AW: A sequel could be possible if the movie does well and the writers come up with a really good follow-up. However, it could take away from the ending and the notion that nothing is going to be alright anymore.

YW: If there is a sequel it needs to be something very, very special so as to not rob the audience of the original film.

FS: We need to be as passionate about the story as the first one, but to be frank, we love the fact that the audience is making their own sequel in their heads and we don’t want to rob that away from them.

Nightmarish Conjurings: Last, but certainly not least, are there any projects that you are all working on that we should be keeping our eyes out for in the future? 

YW: We love to stay busy so we have a lot of projects, some of them we can talk about like Turbo Kid 2, which we are writing. We are also adapting a European comic book titled Poverty; we are actually adapting two of them and one might go into production next year. We’re trying to get as busy as we can, but we also want to do different styles. We don’t want to always be making the same film, we want people to look at our film portfolio and think “My God, these people really had fun and tried so many different styles.” I don’t think we will ever do a straight up drama, it’s not in our DNA, but we want to do sci-fi, Kung Fu, Westerns… we want to do new things with those genres.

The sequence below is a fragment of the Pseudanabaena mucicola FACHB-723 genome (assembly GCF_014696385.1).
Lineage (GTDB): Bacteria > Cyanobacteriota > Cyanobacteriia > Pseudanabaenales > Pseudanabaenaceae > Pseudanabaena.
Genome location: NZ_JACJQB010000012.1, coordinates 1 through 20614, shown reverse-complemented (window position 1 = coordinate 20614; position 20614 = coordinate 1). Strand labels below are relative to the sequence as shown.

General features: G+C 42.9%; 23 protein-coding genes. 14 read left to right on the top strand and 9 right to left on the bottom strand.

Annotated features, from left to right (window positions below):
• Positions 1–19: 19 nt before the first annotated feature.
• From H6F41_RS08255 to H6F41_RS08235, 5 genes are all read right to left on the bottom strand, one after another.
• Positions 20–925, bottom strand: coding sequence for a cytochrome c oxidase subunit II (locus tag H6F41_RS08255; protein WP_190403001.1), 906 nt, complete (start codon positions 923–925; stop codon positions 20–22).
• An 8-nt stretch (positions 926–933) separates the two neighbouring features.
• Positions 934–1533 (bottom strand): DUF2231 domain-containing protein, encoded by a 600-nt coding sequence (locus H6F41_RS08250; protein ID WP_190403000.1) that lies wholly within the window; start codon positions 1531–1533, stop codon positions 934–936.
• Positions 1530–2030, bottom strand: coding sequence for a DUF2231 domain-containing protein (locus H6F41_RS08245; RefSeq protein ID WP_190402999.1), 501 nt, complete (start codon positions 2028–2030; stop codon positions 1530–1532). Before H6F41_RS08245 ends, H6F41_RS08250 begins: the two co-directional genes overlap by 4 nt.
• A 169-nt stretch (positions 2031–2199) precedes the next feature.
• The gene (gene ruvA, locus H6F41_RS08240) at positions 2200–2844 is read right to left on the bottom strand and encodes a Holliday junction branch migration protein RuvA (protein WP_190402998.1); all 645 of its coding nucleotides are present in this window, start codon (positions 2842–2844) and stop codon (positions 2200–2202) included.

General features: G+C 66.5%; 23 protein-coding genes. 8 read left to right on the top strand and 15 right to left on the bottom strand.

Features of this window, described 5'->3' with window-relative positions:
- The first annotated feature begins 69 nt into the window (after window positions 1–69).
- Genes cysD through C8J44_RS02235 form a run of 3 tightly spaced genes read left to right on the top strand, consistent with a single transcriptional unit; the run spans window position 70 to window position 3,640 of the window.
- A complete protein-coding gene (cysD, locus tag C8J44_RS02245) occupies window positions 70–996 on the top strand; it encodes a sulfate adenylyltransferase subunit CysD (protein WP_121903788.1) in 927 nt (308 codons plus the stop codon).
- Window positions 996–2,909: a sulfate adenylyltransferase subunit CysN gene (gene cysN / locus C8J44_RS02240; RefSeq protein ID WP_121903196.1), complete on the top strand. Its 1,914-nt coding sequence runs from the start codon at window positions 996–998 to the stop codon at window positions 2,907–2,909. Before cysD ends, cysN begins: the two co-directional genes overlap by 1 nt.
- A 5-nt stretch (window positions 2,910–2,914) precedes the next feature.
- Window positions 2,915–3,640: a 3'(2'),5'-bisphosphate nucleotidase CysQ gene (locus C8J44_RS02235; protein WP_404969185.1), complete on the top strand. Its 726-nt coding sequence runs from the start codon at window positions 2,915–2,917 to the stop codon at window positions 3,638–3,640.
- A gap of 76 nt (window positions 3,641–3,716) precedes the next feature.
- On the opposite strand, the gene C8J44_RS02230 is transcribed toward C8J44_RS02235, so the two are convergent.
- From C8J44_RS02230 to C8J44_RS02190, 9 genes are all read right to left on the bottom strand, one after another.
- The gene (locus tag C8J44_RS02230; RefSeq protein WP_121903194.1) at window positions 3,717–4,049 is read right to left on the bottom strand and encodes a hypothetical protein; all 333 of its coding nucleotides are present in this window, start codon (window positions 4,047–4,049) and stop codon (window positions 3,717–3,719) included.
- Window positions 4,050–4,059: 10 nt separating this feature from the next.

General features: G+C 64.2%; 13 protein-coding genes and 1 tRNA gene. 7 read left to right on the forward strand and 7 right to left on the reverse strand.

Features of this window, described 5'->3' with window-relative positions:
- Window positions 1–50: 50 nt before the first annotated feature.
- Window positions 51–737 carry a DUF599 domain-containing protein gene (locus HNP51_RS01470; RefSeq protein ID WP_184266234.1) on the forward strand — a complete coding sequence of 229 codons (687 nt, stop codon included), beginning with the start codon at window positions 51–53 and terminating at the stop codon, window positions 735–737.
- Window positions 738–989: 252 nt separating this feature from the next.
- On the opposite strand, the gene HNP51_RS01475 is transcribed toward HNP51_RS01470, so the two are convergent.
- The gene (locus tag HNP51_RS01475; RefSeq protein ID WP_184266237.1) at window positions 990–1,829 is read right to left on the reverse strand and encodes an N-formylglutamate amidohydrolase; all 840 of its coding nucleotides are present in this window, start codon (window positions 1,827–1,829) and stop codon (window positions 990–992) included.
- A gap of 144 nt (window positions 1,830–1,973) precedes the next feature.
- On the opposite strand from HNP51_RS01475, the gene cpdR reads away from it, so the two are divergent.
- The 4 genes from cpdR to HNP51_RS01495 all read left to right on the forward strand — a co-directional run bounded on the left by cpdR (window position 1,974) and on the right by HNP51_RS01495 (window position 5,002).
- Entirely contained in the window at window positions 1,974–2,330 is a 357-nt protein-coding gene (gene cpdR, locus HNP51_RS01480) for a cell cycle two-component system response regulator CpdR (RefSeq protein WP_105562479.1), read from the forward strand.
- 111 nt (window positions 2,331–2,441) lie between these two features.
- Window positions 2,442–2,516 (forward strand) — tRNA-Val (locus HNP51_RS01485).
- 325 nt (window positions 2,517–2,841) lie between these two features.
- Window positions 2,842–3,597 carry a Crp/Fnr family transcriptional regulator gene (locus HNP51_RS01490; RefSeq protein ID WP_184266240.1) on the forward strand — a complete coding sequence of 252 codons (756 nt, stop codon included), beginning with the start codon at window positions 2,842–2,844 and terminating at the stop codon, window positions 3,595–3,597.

FS: So far, we’ve been attached to a zombie movie, which is one of the comic books we are adapting. We’ve been attached to this project for a couple of years now and it might happen so we are crossing our fingers. Yes, we are writing Turbo Kid 2, which could be something that could happen in the near future, but we want to take our time. I think people deserve the best sequel possible that we could write. They gave us so much love and we feel the pressure so we don’t want to rush anything and we want to make sure it’s the best sequel ever.

AW: Every indie film that gets the green light is kind of a miracle so it’s really hard to tell right now which one is going to be the next one, but there are several projects lined up.

SUMMER OF ‘84 is now out in select theaters and will arrive on VOD and Digital HD August 24, 2018.

Follow Me
Latest posts by Shannon McGrew (see all)
Liked it? Take a second to support Shannon McGrew on Patreon!

Leave a Reply

Your email address will not be published.

%d bloggers like this: